Cisco SVP: Every Cisco Partner Needs To Understand Video


Cisco is fond of touting video as the "killer app," and has for much of the past year been urging partners to invest in video strategies. In a move to drastically expand its own video presence in the channel, Cisco this month finished acquiring Tandberg, by most estimations the worldwide market share leader for videoconferencing.

Solution providers welcomed the deal for the muscle Cisco brings to the space, though with the Tandberg portfolio now exposed to the galaxy of Cisco partners, they also worry about squeezed margins for Tandberg-driven video deployments.

Marthin De Beer, senior vice president of Cisco's Emerging Technologies Group, and one of Cisco's top executives in charge of new and growing markets, sat down with ChannelWeb.com Networking Editor Chad Berndtson at this week's Cisco Partner Summit in San Francisco to hear more about why Tandberg is so significant an acquisition for Cisco and why video is crucial for every Cisco partner.

Video has been around for a while as a channel play but there are still a lot of folks out there who see traditional video endpoint re-sale and are only starting to understand the broader opportunity. How do you articulate that opportunity to them?

When it comes to video, we've been on this bandwagon for about three years and investing in this space for about five. But I think people are seeing this happening -- we have reached an inflection point. I don't seen every Cisco partner jumping on, but there are more customers asking for this, and I think we'll continue to see more and more interest from partners as well. If we over-distribute, that's not good, and we want to be smart about it. But I will say that Tandberg was a big, bold move that gives us an additional 1500 partners we didn't have before, partners that are big believers in video. They will have access now to bigger opportunities and also the ability to tie video to the network.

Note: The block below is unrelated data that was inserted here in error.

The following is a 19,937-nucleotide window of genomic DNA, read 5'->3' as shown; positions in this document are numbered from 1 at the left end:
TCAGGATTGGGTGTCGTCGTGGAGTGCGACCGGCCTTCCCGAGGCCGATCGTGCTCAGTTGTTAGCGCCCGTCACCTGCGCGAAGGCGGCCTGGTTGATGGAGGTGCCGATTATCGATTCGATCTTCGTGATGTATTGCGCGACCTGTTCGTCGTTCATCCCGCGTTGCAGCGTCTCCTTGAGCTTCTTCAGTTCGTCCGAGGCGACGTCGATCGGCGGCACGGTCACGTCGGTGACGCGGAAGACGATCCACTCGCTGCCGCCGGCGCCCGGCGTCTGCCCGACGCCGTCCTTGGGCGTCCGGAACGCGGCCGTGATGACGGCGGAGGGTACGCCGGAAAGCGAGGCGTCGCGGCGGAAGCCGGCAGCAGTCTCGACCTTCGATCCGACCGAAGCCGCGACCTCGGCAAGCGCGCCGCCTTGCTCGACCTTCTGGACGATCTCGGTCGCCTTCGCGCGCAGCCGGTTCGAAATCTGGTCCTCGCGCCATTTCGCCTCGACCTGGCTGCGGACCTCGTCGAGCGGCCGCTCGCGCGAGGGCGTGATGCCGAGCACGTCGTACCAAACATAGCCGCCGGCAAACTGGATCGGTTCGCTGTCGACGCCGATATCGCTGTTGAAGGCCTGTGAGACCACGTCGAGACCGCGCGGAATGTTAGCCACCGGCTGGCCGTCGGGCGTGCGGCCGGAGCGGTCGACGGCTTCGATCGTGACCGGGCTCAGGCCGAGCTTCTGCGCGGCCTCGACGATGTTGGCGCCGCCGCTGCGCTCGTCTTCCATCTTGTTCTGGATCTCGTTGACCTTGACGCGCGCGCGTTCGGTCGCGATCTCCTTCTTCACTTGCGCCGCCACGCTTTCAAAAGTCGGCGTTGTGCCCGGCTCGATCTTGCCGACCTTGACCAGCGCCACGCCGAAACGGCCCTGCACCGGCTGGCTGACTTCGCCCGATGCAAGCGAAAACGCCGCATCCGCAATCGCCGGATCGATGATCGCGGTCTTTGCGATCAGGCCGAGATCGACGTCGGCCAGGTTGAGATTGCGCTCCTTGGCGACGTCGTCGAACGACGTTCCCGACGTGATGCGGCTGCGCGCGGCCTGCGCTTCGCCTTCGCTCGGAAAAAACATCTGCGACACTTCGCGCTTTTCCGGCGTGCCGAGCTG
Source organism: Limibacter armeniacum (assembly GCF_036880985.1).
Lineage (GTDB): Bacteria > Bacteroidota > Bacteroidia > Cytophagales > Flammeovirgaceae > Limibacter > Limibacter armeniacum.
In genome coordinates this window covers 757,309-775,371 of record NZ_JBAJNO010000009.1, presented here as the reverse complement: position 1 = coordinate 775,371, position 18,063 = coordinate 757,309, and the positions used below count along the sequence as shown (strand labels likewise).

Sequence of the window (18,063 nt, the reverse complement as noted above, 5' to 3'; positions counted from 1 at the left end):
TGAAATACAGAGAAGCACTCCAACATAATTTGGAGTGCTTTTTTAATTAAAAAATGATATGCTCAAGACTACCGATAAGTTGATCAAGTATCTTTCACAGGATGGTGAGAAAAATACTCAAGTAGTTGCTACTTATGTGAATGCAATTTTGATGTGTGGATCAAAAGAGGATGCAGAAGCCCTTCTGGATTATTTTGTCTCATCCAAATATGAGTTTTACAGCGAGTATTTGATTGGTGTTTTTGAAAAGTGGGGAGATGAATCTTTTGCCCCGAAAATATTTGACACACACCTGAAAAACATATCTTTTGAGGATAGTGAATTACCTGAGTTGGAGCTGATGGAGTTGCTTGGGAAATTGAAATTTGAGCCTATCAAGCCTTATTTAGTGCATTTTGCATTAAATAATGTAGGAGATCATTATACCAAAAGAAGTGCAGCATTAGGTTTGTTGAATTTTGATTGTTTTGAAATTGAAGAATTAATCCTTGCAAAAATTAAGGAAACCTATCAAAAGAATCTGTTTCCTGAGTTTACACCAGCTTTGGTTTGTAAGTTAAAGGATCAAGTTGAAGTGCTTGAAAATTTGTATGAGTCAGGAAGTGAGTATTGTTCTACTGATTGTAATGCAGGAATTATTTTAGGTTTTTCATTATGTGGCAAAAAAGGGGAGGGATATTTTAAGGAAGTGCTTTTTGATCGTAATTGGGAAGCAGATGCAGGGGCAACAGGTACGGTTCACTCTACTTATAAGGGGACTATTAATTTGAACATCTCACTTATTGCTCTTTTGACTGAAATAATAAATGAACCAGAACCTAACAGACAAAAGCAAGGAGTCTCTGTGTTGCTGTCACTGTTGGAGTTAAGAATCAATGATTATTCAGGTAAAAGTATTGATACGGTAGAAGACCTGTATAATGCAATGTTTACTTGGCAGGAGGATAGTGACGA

But even if you're just selling routing and switching, every partner needs to understand video and know that there is a play and know to make a choice whether they want to invest aggressively or just scale what they do today. That's their choice. The trend is inevitable, you can't argue with that. And one thing I didn't say [in De Beer's keynote] this morning is that we have consistently under-guessed the growth of video. We have been wrong every year, it's always exceeded our expectations.

It's been growing all a long, and we've been saying video is going to be the next big thing for so many years, but what's changed that makes this year 'the year'? Availability?

We entered this market on the very end and we invested a lot in creating TelePresence, which is the market name we used for high-end video conferencing, because we wanted to show customers that there is a better way than the remote control. It can be both a great experience and easy to use. We did that but our system has been very expensive. The big bold move with Tandberg is to round out the entire portfolio, starting with an HD webcam at $199 and all the way up to a full, three-screen TelePresence system. It's a transformational deal not just for Cisco but for the industry as a whole. Many partners have told me that and it's exciting for everyone involved. Everyone will benefit in a big way.

 

NEXT: Why Tandberg